• Neural networks: a mathematical system that learns skills by finding statistical patterns in data. They’re inspired by the connections between neurons in the human brain.

The next big shift came when tech companies began building large language models. These were neural networks that were trained on large amounts of internet texts and databases, like Wikipedia or blogs. 

  • Next big shift: a considerable change in one’s thinking process, ability, or way of viewing things; new vision or purpose
  • Language model: a neural network trained to learn skills by analyzing texts from across the internet. (i.e., predicting the next word in a pattern, writing computer codes, having conversations, and generating prose)

Eventually, newer generations of artificial intelligence gobbled up information and learned to do more sophisticated tasks. 

  • To gobble up: to use or eat a lot of something quickly

These next-generation models are what we now call generative AI.

  • Generative AI: Technology that creates new content by using trained neural networks to analyze data and generate content with similar characteristics (i.e., text, images, video, audio, and computer code)

Examples of generative AI include Siri and Google Assistant, ChatGPT, and Google Bard.

These technologies spit out responses to requests or prompts for information. For example, you might ask ChatGPT for details on anything from the details of a government policy to book summaries to the best way to grow your house plant.

  • To spit out a response: to quickly produce a response/answer

Other generative AI systems are developed to specialize in immersive Augmented Reality (AR) experiences, database analysis and summarization, mental health support, health diagnoses, etc.  

  • Augmented Reality: a technology that superimposes a computer-generated image on a user’s view of the real world.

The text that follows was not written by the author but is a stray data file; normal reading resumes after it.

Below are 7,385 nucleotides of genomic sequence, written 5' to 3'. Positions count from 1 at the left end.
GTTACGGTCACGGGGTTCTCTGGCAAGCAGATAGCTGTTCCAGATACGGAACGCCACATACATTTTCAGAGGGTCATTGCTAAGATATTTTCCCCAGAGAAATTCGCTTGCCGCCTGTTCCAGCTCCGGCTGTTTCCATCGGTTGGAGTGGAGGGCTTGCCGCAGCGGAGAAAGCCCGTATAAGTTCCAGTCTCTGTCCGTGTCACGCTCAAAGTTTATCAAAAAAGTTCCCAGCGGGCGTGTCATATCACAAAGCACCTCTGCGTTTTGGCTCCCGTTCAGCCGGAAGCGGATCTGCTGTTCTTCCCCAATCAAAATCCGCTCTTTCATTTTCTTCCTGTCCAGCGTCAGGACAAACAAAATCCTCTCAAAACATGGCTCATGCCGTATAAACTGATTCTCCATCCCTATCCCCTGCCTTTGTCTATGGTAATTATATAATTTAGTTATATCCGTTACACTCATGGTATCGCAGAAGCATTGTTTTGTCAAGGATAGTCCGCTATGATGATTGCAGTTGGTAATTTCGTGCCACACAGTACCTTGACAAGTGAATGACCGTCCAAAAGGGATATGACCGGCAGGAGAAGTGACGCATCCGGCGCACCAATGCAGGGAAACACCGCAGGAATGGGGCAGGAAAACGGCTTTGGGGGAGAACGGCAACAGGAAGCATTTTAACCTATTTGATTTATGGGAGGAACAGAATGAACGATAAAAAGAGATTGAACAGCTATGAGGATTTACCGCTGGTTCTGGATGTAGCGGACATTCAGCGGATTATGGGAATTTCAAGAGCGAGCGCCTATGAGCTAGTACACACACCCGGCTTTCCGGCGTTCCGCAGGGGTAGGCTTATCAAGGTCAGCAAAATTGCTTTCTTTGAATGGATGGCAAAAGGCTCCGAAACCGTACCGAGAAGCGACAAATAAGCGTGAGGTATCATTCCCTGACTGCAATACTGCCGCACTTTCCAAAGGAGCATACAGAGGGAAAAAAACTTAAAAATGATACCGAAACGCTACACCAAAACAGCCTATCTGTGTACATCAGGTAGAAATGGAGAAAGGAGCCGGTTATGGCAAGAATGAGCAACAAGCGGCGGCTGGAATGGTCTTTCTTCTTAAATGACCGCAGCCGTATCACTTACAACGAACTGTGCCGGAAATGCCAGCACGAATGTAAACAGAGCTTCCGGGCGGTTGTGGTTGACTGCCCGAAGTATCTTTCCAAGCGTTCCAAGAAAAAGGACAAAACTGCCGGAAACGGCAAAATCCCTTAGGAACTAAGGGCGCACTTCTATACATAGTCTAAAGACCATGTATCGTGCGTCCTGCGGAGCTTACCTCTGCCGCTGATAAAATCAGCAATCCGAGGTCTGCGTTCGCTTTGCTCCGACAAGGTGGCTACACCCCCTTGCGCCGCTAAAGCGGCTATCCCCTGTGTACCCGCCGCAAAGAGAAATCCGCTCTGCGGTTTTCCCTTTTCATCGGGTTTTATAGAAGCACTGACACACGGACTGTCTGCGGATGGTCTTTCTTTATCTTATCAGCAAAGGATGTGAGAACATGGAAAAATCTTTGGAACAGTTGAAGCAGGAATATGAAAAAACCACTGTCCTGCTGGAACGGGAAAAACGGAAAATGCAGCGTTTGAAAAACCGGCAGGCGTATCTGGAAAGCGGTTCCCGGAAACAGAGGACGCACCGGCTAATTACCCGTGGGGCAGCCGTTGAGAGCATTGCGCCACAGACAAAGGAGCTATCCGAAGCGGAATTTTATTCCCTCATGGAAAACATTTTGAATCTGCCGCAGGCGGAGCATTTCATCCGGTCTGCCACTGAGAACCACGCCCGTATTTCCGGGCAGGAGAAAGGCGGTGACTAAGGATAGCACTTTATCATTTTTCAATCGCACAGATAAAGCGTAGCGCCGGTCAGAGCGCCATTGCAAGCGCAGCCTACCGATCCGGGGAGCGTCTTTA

Point #2: Pros of AI

Now, if you’re a big fan of AI or love talking about the benefits of AI, here are the likely pros you might share and the vocabulary to use in English. 

AI now plays a pivotal role in how we work, learn, create, think, interact, search, process, and more. 

  • Pivotal role: critical or vitally important position

Whether at home, work, or school, the use of AI fosters creativity by freeing up your mind space or mental capacity. By making your work more efficient and accurate, you may have more time to focus on high-level creative thinking and strategic thinking.

  • To foster: to encourage or promote the development of sth/sb 

For example, AI can help to provide a more accurate diagnosis in healthcare, spark creative ideas in meetings and schools, create tailored education plans for students, quickly analyze vast amounts of user or client feedback, enhance safety and efficiency on roads, personalize marketing, minimize human errors, and more.

  • To spark: to cause the start of something; to stimulate
  • Human error: a mistake made by a person rather than a machine

The meteoric rise in popularity of generative AI and its widespread acceptance speak to society’s desire for a modern tool that helps us achieve balance, efficiency, and innovation.

  • Meteoric: the quality of developing fast and attracting a lot of attention
  • Widespread acceptance: general agreement, to a great extent, that something is right or should be included

Point #3: Cons of AI

While we’re not sure whether AI will overtake humanity, there are certainly some cons of AI and common fears. 

  • Overtake humanity: to become the most dominant form of intelligence on Earth and make humans redundant

At its extreme, AI threatens to replace humans in the workforce.  

  • To threaten: endanger; to make vulnerable or at risk

While some tasks could be delegated to AI, it’s most likely (at least for now) that employers will opt for candidates who possess up-to-date AI skills as the normalization of AI continues.

Unfortunately, this could force out those who struggle to adapt to the changing environment.